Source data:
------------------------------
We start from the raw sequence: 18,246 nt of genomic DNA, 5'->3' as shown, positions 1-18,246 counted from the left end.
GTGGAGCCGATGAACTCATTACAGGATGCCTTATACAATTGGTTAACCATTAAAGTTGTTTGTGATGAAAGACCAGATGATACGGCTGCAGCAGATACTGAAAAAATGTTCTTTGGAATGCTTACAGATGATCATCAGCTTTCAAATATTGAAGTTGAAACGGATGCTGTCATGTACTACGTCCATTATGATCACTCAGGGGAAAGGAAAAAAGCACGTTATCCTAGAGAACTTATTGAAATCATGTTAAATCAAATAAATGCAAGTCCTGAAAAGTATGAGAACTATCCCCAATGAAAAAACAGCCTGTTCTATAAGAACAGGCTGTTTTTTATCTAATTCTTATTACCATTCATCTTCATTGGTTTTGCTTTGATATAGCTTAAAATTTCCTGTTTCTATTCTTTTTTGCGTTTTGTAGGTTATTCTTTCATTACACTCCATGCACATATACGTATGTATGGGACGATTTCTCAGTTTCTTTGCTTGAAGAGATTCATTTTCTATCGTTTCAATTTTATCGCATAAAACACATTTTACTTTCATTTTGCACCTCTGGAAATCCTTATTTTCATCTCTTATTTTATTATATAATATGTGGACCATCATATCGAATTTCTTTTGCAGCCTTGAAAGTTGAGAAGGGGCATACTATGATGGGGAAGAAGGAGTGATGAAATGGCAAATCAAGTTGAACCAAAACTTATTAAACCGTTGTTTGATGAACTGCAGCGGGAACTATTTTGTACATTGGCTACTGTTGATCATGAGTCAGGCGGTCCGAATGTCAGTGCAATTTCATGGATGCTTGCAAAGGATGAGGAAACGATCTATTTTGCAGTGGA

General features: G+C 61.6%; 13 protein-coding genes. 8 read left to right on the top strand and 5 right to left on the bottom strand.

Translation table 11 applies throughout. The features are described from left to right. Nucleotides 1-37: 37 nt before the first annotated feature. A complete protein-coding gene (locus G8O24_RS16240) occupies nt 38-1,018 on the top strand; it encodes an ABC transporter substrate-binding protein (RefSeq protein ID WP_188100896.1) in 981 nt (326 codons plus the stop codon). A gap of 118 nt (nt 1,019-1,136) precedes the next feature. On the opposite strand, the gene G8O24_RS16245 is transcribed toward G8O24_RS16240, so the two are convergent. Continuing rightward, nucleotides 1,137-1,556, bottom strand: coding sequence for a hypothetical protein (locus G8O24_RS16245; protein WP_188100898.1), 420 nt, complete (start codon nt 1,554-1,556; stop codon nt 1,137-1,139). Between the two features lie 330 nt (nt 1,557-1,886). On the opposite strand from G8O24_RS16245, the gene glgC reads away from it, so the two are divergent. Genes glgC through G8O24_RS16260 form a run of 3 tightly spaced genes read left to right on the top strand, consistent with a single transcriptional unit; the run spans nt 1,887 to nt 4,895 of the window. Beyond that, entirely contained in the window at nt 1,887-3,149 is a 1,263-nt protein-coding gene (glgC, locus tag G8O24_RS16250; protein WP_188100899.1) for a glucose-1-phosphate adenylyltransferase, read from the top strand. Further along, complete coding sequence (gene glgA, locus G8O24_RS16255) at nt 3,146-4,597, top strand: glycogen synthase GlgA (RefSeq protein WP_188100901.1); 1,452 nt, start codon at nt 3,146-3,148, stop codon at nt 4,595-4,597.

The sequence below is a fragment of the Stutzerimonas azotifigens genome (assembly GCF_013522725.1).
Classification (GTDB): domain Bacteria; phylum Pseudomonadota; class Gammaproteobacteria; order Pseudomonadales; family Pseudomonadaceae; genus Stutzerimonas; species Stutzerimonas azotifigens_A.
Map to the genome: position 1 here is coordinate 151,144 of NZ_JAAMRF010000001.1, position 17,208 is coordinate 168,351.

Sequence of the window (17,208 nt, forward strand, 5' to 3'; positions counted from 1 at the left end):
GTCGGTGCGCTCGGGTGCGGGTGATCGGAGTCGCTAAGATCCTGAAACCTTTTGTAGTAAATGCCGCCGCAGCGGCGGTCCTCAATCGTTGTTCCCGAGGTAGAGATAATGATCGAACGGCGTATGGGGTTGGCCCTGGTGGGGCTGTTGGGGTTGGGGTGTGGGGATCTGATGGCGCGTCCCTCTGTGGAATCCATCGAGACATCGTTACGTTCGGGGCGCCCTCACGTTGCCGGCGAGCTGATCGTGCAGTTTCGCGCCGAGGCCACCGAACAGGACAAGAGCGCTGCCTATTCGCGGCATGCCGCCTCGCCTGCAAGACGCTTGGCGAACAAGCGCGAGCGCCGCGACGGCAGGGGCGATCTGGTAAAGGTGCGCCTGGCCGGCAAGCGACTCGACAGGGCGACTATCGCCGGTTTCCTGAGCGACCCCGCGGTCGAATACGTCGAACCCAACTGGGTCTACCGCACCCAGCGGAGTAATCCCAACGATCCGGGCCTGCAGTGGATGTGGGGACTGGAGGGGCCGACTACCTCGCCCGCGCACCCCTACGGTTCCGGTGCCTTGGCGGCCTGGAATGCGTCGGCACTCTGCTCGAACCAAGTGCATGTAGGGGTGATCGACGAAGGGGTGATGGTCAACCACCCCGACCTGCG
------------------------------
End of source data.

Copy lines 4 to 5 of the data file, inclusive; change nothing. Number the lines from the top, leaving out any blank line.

Translation table 11 applies throughout. The features are described from left to right. Nucleotides 1-37: 37 nt before the first annotated feature. A complete protein-coding gene (locus G8O24_RS16240) occupies nt 38-1,018 on the top strand; it encodes an ABC transporter substrate-binding protein (RefSeq protein ID WP_188100896.1) in 981 nt (326 codons plus the stop codon). A gap of 118 nt (nt 1,019-1,136) precedes the next feature. On the opposite strand, the gene G8O24_RS16245 is transcribed toward G8O24_RS16240, so the two are convergent. Continuing rightward, nucleotides 1,137-1,556, bottom strand: coding sequence for a hypothetical protein (locus G8O24_RS16245; protein WP_188100898.1), 420 nt, complete (start codon nt 1,554-1,556; stop codon nt 1,137-1,139). Between the two features lie 330 nt (nt 1,557-1,886). On the opposite strand from G8O24_RS16245, the gene glgC reads away from it, so the two are divergent. Genes glgC through G8O24_RS16260 form a run of 3 tightly spaced genes read left to right on the top strand, consistent with a single transcriptional unit; the run spans nt 1,887 to nt 4,895 of the window. Beyond that, entirely contained in the window at nt 1,887-3,149 is a 1,263-nt protein-coding gene (glgC, locus tag G8O24_RS16250; protein WP_188100899.1) for a glucose-1-phosphate adenylyltransferase, read from the top strand. Further along, complete coding sequence (gene glgA, locus G8O24_RS16255) at nt 3,146-4,597, top strand: glycogen synthase GlgA (RefSeq protein WP_188100901.1); 1,452 nt, start codon at nt 3,146-3,148, stop codon at nt 4,595-4,597.

The sequence below is a fragment of the Stutzerimonas azotifigens genome (assembly GCF_013522725.1).